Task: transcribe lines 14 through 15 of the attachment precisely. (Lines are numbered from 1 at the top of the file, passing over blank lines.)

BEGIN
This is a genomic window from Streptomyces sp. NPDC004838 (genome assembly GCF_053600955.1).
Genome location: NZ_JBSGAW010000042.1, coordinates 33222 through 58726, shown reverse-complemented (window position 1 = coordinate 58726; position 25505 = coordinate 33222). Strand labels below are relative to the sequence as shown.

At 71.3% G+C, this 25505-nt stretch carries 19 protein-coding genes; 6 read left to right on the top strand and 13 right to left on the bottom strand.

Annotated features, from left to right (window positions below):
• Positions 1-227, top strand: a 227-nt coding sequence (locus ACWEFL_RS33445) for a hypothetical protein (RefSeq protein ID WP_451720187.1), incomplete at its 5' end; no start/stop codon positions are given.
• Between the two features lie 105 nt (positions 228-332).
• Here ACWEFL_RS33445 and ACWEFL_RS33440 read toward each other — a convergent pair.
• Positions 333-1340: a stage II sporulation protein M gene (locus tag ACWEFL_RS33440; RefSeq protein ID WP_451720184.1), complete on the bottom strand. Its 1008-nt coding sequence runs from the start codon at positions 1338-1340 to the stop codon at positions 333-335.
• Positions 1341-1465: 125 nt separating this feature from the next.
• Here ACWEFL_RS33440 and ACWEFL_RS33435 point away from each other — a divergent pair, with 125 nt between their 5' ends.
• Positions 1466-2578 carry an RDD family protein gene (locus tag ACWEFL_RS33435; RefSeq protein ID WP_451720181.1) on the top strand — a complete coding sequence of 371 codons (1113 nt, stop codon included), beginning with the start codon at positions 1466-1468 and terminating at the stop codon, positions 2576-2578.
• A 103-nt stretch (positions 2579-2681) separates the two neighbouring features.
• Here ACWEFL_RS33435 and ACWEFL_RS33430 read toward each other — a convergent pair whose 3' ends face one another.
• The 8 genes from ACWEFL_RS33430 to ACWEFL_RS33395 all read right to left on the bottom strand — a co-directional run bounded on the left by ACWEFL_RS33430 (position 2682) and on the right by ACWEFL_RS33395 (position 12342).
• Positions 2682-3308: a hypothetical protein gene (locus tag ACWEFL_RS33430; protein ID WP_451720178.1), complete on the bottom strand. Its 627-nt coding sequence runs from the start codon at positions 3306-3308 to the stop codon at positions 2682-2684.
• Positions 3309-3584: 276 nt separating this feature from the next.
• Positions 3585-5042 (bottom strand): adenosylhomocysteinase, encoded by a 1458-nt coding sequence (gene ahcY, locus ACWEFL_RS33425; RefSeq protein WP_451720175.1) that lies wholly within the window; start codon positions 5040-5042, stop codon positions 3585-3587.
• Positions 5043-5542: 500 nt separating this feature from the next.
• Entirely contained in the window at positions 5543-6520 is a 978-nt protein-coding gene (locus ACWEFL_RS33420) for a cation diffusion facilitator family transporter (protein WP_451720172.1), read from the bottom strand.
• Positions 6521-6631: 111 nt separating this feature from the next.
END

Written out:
• The 8 genes from ACWEFL_RS33430 to ACWEFL_RS33395 all read right to left on the bottom strand — a co-directional run bounded on the left by ACWEFL_RS33430 (position 2682) and on the right by ACWEFL_RS33395 (position 12342).
• Positions 2682-3308: a hypothetical protein gene (locus tag ACWEFL_RS33430; protein ID WP_451720178.1), complete on the bottom strand. Its 627-nt coding sequence runs from the start codon at positions 3306-3308 to the stop codon at positions 2682-2684.